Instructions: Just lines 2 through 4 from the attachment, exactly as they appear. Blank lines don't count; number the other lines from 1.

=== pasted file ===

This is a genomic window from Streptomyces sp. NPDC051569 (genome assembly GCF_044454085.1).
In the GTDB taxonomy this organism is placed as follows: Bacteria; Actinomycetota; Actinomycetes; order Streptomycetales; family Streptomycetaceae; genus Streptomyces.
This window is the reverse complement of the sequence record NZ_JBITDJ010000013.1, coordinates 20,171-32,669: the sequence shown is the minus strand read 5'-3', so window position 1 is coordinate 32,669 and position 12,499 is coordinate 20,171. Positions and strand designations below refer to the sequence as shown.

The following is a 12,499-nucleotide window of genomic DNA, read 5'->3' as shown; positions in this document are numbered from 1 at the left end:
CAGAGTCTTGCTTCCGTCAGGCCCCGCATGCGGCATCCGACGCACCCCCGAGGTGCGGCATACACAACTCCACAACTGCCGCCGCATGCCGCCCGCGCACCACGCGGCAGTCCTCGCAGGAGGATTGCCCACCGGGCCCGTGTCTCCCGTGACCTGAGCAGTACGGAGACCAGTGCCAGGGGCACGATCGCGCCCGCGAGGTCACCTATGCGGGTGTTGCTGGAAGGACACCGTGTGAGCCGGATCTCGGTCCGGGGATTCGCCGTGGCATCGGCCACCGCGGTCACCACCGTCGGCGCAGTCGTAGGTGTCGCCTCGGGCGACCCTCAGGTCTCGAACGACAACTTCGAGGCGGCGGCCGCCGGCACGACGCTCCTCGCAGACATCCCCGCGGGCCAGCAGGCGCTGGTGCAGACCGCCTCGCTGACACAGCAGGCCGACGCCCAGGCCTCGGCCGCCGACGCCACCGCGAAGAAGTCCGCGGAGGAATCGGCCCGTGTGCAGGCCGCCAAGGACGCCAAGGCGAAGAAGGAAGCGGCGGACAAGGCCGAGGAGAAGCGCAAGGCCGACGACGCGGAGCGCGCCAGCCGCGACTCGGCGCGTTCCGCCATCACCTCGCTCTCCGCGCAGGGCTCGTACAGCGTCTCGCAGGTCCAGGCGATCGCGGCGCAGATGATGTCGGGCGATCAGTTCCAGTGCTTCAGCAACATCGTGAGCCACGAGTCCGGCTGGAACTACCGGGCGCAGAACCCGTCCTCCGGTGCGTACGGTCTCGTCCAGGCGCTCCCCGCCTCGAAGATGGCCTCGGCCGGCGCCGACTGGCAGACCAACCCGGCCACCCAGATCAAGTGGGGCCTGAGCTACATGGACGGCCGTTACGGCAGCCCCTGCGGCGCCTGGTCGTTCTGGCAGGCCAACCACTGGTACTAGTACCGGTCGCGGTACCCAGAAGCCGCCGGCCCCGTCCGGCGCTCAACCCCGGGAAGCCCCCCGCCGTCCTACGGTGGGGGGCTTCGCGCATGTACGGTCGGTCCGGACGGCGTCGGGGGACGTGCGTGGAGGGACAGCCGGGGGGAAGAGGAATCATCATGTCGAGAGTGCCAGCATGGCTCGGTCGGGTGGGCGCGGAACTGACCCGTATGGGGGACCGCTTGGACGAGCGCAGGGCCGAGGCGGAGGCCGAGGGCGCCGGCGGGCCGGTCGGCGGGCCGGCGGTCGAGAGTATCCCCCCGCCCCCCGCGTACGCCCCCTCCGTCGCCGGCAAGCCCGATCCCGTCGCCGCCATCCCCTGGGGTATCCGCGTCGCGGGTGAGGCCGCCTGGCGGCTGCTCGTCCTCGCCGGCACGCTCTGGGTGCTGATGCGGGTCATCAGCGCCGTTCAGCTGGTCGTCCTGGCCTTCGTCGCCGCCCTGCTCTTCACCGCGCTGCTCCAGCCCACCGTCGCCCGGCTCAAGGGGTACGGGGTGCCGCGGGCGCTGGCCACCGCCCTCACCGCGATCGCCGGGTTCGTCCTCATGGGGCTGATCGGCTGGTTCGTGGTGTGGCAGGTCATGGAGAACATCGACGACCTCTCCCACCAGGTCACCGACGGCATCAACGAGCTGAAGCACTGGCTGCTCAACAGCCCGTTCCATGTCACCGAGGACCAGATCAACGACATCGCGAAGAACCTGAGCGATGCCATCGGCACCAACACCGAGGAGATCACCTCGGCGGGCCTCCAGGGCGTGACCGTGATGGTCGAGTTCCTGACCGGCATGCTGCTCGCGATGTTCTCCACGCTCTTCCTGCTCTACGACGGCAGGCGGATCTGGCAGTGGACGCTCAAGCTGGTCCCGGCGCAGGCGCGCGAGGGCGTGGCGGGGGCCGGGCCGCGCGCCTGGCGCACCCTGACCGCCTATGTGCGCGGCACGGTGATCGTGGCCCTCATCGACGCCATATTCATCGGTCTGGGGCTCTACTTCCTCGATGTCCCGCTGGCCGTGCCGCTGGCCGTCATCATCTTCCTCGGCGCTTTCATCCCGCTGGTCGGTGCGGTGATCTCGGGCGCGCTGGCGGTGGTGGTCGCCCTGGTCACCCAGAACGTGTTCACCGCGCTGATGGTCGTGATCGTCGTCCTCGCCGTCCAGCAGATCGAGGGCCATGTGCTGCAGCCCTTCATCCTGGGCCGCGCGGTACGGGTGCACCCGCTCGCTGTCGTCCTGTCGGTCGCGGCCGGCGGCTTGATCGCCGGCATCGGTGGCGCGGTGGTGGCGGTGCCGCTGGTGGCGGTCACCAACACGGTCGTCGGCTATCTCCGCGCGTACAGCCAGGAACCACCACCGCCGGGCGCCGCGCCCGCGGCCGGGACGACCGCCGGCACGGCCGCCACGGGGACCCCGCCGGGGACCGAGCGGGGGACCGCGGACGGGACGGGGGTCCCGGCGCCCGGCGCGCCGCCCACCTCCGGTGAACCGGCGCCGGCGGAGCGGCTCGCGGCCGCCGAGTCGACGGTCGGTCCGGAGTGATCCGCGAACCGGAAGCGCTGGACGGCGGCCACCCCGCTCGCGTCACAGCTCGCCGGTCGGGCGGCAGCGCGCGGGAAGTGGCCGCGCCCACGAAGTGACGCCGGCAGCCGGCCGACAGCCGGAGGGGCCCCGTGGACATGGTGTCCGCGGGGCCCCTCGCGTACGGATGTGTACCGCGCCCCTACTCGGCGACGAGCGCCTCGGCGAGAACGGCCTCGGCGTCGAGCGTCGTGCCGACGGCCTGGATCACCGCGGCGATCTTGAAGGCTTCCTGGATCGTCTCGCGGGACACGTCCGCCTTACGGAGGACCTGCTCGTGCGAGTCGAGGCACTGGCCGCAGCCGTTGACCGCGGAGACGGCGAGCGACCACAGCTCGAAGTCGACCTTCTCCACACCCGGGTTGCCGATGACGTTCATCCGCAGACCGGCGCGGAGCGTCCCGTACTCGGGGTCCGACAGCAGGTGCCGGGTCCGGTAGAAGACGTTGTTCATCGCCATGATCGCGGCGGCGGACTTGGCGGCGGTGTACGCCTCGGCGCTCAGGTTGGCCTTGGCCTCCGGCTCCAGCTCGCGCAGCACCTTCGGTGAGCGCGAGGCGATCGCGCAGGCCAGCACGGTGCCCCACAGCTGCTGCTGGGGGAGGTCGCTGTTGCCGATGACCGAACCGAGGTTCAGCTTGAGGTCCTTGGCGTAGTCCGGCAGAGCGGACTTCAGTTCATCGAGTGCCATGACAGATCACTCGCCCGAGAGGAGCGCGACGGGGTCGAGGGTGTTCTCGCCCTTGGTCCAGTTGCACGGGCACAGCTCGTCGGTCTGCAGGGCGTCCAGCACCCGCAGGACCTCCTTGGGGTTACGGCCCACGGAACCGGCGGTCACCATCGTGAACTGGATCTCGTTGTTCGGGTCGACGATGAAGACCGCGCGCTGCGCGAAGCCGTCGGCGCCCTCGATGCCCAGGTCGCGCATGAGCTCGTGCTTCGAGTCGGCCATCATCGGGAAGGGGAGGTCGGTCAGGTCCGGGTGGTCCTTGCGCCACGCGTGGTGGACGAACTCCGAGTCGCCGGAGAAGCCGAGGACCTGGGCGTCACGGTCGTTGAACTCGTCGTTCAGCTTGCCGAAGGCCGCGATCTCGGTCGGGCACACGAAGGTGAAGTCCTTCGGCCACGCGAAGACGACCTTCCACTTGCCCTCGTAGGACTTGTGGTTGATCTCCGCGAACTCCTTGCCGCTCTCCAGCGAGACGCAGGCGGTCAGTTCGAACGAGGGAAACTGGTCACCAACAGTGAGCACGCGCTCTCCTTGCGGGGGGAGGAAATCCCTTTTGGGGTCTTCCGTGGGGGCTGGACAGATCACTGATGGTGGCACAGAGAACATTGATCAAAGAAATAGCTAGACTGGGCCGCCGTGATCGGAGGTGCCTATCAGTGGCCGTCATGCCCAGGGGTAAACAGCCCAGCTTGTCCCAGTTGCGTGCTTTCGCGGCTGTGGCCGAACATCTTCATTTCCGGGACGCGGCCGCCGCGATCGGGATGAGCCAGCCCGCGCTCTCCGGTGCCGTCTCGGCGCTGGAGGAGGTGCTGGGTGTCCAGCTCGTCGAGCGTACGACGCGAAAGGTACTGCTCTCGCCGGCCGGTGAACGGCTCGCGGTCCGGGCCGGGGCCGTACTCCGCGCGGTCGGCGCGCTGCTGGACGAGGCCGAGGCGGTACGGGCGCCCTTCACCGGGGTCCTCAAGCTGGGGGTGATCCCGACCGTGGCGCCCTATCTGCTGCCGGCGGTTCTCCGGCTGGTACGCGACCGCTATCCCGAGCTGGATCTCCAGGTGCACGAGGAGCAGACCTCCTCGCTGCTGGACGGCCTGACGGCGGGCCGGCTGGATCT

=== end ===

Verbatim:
In the GTDB taxonomy this organism is placed as follows: Bacteria; Actinomycetota; Actinomycetes; order Streptomycetales; family Streptomycetaceae; genus Streptomyces.
This window is the reverse complement of the sequence record NZ_JBITDJ010000013.1, coordinates 20,171-32,669: the sequence shown is the minus strand read 5'-3', so window position 1 is coordinate 32,669 and position 12,499 is coordinate 20,171. Positions and strand designations below refer to the sequence as shown.

The following is a 12,499-nucleotide window of genomic DNA, read 5'->3' as shown; positions in this document are numbered from 1 at the left end: